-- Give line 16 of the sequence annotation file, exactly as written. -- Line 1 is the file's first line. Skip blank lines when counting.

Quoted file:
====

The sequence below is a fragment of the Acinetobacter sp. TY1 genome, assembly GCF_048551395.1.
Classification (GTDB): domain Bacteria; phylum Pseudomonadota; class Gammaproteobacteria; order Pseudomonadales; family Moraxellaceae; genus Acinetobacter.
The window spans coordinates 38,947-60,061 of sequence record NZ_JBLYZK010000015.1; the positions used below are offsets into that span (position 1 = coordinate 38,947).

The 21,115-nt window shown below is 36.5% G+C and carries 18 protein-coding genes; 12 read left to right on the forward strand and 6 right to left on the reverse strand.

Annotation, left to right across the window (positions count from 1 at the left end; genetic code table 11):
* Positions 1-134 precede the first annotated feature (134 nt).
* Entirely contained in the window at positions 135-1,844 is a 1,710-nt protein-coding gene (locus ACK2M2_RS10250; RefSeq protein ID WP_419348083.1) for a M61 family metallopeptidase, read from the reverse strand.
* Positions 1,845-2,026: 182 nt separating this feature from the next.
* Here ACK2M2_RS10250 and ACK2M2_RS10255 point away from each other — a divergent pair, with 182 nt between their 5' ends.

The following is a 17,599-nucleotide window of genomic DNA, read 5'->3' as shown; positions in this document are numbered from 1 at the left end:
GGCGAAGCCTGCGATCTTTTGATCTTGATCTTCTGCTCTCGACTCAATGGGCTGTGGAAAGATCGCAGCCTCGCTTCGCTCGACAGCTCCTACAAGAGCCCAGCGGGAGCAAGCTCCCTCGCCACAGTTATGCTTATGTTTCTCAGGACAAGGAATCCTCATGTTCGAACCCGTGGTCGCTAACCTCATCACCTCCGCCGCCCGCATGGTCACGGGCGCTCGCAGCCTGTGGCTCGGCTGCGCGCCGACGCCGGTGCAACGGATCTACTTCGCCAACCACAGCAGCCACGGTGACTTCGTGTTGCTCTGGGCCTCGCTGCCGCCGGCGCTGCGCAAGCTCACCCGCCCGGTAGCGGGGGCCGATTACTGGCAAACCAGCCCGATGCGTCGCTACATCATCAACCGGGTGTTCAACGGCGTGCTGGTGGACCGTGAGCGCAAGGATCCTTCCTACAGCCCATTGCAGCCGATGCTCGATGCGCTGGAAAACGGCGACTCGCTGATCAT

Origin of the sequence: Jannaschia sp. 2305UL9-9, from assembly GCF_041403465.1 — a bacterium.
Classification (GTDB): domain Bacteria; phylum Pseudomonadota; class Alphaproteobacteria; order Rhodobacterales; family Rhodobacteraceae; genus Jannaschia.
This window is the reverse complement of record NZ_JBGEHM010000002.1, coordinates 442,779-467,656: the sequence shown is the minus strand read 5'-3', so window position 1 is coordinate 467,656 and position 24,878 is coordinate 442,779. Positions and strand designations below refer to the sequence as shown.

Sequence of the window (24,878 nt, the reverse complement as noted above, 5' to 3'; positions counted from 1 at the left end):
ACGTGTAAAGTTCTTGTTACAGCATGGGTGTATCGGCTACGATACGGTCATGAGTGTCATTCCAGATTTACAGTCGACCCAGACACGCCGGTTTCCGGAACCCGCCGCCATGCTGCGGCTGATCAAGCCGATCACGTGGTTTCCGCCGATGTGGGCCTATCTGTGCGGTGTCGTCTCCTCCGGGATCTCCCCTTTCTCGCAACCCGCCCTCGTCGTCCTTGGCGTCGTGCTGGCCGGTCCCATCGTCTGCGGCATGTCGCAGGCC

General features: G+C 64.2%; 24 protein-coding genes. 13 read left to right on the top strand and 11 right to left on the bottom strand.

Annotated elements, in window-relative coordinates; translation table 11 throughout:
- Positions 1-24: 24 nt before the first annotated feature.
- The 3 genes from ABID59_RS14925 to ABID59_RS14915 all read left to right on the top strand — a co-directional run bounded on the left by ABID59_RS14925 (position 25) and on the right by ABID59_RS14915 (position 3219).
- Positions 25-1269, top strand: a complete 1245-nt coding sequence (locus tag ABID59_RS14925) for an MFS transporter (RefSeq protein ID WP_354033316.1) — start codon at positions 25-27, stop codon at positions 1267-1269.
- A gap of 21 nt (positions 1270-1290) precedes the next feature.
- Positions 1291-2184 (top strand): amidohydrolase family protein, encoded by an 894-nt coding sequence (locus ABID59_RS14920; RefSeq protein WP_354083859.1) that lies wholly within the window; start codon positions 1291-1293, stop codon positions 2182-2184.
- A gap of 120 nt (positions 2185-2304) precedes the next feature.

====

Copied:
ACGTGTAAAGTTCTTGTTACAGCATGGGTGTATCGGCTACGATACGGTCATGAGTGTCATTCCAGATTTACAGTCGACCCAGACACGCCGGTTTCCGGAACCCGCCGCCATGCTGCGGCTGATCAAGCCGATCACGTGGTTTCCGCCGATGTGGGCCTATCTGTGCGGTGTCGTCTCCTCCGGGATCTCCCCTTTCTCGCAACCCGCCCTCGTCGTCCTTGGCGTCGTGCTGGCCGGTCCCATCGTCTGCGGCATGTCGCAGGCC